When are you REALLY a programmer?

This is a discussion on When are you REALLY a programmer? within the C Programming forums, part of the General Programming Boards category; I've been studying C off and on for about a month. I've got a pretty good grasp on things like ...

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    When are you REALLY a programmer?

    I've been studying C off and on for about a month. I've got a pretty good grasp on things like functions, structs, and I'm working on file I/O and pointers again. My question is, when do you know enough to call yourself a programmer?

    The book I'm using is "C Programming for the Absolute Beginner" and its chapters cover as follows.
    1. C Fundementals
    2. Beginning Data Types
    3. Conditions
    4. Looping Structures
    5. Structured Programming
    6. Arrays
    7. Pointers
    8. Strings
    9. Advanced Structures and Data Types
    10. Dynamic Memory Allocation
    11. File Access
    12. The C Preprocessor

    While I know there is tons more to the C Language than what is covered in this book, I feel its a good start. So, after I get a good grasp on these beginning ideas, what should I focus on next? Whats going to make me the most useful as a programmer? Whats the next logical step in my education?

    Thanks in advance for your help,
    Michael

  2. #2
    The Richness... Richie T's Avatar
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    >>when do you know enough to call yourself a programmer?

    In my opinion, the minute you write a program for youself to achieve some task
    that you want done, then you can call yourself a programmer - it doesn't
    specifically have to be something original, just something useful. Also,
    say you were in a class and you had a difficult assignment - if you went ahead
    and went beyond the basic requirements, for both your own interest and to
    improve your program, to make it stand out, that would count as well. I would not
    think of people who are still compiling example code only as programmers, but
    rather programmers in training - once you start writing code, then you make that
    leap.

    >>While I know there is tons more to the C Language than what is covered in
    >>this book, I feel its a good start.

    Those topics are indeed the most important topics in C - the only thing that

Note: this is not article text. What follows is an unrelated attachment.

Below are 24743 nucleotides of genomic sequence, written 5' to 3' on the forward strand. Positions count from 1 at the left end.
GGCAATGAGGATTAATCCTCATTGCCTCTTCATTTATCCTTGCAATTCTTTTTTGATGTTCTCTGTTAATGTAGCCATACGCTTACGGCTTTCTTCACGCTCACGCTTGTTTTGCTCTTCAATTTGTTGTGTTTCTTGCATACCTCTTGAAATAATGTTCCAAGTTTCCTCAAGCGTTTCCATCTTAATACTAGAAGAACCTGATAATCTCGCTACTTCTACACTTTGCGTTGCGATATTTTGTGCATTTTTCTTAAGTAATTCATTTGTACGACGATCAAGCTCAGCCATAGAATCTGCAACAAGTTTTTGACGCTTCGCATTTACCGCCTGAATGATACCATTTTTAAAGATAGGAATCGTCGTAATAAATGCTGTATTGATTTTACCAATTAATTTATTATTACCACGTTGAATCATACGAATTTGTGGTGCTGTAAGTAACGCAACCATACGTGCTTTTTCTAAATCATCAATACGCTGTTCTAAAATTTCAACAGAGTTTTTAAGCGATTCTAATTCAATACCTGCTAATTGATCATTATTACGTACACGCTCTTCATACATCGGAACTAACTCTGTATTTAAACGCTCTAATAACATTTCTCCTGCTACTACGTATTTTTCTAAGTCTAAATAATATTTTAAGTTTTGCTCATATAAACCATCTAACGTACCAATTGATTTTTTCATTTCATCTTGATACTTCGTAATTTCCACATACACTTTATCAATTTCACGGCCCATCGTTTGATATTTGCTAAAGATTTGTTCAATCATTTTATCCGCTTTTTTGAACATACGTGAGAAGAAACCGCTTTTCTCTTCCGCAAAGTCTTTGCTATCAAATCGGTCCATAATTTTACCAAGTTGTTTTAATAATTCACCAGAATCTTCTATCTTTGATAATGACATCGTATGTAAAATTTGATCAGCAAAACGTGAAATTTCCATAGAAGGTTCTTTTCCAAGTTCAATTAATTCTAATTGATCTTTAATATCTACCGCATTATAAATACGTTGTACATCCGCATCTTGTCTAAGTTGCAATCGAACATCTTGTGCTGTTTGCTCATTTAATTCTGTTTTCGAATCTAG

would concern me would be whether the book is any good at teaching them -
    most books "cover" the right stuff, but don't "teach" it. Simple things to look out
    for - if you book mentions any of the topics in my sig below, then drop it!
    (i.e. gets should never be used because fgets is so superior in design).

    >>Whats the next logical step in my education?

    There's loads of things that can be done - most of it is non-standard, for
    example, programming windows applications as opposed to console applications
    is a common step (involves learning about the windows API). The same idea
    applys to Linux. Then there's network programming (people often like to code
    IRC chat bots, email and instant messaging programs), you could learn about
    graphics and use OpenGL/DirectX/wxWidgets, or branch into audio processing.

    There's tons of more interesting things out there than just Hello World which
    can be programmed in C, but why limit yourself to just one lanuage? You could
    learn C++, which IMO is quite easy to pick up from C. I won't recommend other
    languages I don't use, except to say that Java, Python and C# are popular.
    No No's:
    fflush (stdin); gets (); void main ();


    Goodies:
    Example of fgets (); The FAQ, C/C++ Reference


    My Gear:
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    I have been programming in C and C++ now for over 20 years, and its been my experience that the learning never really stops. Just when you get confortable with the language, poof another new standard is out and you have to learn more stuff. Or as soon as you finally learn your compiler another new version of the compiler is released making the old one almost obsolete. There are enough new languages, compilers and concepts out there that will keep you learning your entire life. There will never be a day when you can tell yourself that "I've learned everything there is to know about programming and computer languages."

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    I'm not sure if I asked my question correctly. By "When are you a programmer?" I was really looking for, when would you be comfortable advertising yourself as a programmer? Such as on a resume??

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    The Richness... Richie T's Avatar
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    Much different question! Should probably be on the General Discussions Board!